"Fix yer tie."
An ekphrastic reply to Jutra's ekleipsis

A visual poem by John Greyson

  • Ekphrasty is the creation of poems based on works on art.
  • Ekleipsis is Greek for both disappearance and eclipse.

In Jutra's masterpiece Mon Oncle Antoine, the first words 15-year-old smart-aleck Benoit speaks to the 40-year-old bachelor bumpkin Fernand (played by Jutra) are: "Fix yer tie." Ergo, in the wake of the Jutra scandal, when overnight new cadres of witch hunters sought to disappear and eclipse his legacy from our national landscape, this image-text poem adopts the tactics of Ekphrasty, using scraps from Jutra's body of work as actor and auteur to speak back to Quebec's McCarthys. This poem will take the form of two journeys: by mouse and by sleigh. (The mouse will impersonate a porcupine, while the sleigh will double as a dumpster.)

The day after the Jutra scandal broke, vandals graffittied his memorial statue in Montreal’s Parc Claude Jutra with the words Pépé Pédo – Grandpa Kiddie Diddler. The Bolex head atop the brutalist concrete base now wears a red cravat of opprobrium, which could also be translated as: “Fix yer tie.”

The day before, he was Saint Claude, patron of Quebec’s insurrectional, independent cinema, celebrated for his passionate films celebrating youthful rebellion. Consider this typical appreciation by an anonymous fan, posted on youtube in 2011, which freely ekphrasts on his oeuvre, mashing up Paule Baillargeon’s doc Claude Jutra: An Unfinished Story with clips of Jutra’s own work, most notably his early experimental home movies and the ecstatic Dreamspeaker intergenerational skinnydipping scene with a native elder and an 11-year-old boy.

From Baillargeon's doc: "

"He wanted to remain a child—his way of directing, his way of behaving, his fault to a certain extent was to stay a child, to look at the world through childlike eyes, to be able to see a butterfly for the first time, or an emotion or a tragedy for the first time, without cynicism.""

This celebration of Jutra’s passionate identification with children has now been eclipsed and rewritten by the obliterating if familiar shadows of witchhunty outrage, of hypocritical scandal, of Pépé Pédo. Overnight, Canada’s carefree Peter Pan has been jekyll-and-hyded into a monstrous Québécois Captain Hook. Overnight, much of our establishment reacts with the same self-aggrandizing performance of shock, horror and disgust that the graffitists deployed, earnestly promising to de-Jutrafy the nation, stripping his name from every rue, parc, ecole and Quebec's own Oscars. Fix yer tie. Our first journey begins courtesy of a mac mouse, google-mapping a squeaky journey around the province, seeking those remaining streets that still bear his name.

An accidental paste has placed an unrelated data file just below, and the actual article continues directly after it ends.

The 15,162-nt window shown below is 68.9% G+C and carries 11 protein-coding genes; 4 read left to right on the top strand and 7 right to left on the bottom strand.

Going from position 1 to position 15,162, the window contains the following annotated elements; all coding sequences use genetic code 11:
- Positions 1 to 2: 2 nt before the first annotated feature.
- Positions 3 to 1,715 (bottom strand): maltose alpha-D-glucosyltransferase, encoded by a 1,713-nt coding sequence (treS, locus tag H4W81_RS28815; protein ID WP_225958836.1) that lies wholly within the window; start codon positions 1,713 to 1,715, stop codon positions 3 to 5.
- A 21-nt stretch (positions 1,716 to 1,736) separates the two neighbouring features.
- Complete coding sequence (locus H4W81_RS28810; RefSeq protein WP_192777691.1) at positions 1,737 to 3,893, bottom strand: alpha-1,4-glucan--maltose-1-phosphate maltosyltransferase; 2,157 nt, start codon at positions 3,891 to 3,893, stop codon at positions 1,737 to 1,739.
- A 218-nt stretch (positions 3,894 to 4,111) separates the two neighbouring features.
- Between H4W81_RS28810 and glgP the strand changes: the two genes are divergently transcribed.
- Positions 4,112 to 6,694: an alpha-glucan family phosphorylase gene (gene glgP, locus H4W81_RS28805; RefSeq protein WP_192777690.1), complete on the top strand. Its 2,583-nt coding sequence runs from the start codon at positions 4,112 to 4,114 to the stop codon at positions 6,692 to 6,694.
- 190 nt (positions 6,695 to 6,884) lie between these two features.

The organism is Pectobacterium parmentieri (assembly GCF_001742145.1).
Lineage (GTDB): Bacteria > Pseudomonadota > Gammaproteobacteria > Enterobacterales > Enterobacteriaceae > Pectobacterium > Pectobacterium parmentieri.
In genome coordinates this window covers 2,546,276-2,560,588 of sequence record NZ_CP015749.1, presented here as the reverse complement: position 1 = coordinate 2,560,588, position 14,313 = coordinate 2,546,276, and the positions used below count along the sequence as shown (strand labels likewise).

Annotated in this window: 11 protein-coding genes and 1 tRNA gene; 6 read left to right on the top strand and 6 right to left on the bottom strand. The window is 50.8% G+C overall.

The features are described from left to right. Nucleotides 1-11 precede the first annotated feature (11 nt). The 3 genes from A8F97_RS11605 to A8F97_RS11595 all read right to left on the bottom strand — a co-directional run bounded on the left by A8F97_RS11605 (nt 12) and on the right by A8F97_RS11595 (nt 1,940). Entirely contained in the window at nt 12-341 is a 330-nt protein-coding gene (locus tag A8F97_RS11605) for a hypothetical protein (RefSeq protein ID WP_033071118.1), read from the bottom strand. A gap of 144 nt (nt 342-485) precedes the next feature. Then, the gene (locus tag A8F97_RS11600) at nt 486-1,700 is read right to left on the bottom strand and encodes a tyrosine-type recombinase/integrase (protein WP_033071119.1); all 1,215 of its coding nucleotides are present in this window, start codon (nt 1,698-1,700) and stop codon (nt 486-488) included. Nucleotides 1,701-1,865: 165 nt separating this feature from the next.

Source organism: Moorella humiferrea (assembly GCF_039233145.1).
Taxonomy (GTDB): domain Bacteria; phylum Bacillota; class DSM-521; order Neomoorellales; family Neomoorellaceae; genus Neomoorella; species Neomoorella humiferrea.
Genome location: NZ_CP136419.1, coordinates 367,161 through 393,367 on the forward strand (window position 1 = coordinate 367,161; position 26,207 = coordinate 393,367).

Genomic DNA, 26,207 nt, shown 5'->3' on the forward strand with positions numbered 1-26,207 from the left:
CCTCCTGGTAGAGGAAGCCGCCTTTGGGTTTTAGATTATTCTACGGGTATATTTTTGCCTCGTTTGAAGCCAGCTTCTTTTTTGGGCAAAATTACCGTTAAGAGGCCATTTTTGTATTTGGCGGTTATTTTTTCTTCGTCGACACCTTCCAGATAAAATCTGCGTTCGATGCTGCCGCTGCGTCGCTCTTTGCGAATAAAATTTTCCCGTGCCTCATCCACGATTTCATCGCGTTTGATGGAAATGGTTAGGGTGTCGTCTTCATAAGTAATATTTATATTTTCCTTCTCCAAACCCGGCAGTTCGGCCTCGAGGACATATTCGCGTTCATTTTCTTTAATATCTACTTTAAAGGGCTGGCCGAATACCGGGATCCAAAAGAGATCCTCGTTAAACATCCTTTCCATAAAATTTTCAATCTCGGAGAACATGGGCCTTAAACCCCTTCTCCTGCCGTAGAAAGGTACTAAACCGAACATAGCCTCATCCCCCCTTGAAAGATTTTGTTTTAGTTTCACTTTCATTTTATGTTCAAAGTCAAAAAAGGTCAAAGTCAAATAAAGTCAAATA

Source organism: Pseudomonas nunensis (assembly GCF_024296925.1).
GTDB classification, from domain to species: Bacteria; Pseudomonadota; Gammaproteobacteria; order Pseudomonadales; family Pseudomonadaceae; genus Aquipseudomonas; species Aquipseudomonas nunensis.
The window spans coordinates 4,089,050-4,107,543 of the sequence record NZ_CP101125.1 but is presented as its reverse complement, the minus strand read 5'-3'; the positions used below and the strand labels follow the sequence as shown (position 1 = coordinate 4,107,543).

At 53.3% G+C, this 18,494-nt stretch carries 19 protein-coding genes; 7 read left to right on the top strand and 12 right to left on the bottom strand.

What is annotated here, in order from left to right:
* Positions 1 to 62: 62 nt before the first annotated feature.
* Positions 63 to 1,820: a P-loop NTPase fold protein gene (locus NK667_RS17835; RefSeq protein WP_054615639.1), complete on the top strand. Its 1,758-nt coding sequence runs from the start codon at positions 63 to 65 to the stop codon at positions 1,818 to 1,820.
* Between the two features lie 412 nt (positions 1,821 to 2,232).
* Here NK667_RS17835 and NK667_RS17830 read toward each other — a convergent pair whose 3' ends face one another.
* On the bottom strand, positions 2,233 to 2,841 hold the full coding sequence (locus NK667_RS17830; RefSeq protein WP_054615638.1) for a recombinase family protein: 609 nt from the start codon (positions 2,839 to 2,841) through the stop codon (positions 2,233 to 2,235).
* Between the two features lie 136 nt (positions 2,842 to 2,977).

But wait: a day after my mouse found this cul de sac that t-bones Rue Chaplin in the suburb of Repentigny, google maps itself has removed the name of Claude. Repentigny roughly translates as repentence.

Here in the Saint Nicholas sector of Levis, the town council renamed rue Claude Jutra with the name of 19th century priest Jerome-Demers. Remember, St. Nicholas is patron saint of archers, brewers, pawnbrokers… and children.

My squeaky mouse tours us through a melancholy archive of eclipsed signs, a graveyard of instagram infamy, a troubling map of our smug outraged amnesia. These street names may be physically erased from public view but digitally live on as this witchhunt’s necessary return of the repressed. Fix yer tie.

It’s apposite that Jutra’s early portraits of rebellious youth like those in Devil’s Toy and Knowing to Learn
(both from 1966) are more often than not staged in these self-same streets and rues and parcs and cul de sacs, public spaces of agency and flight.

While his story-telling techniques haven't dated so well (the NFB's house-style of overreaching ironic voice-over is particularly cringe-worthy), there's no denying the joy his camera takes in the passionate faces and bodies of the teen skateboarders of Toy or the anti-war demonstrators of Learn.

Our google mouse journey concludes on squeaky streets that once reverberated with chants for change, but are now strangely silent.

Our sleigh journey commences in a blizzard, in the final act of Mon Oncle Antoine, with Benoit and Fernand wrapped in furs, embodying yet another irreverent intergenerational dialogue as staged by Jutra: the mouthy teen and hapless bachelor, struggling to see.

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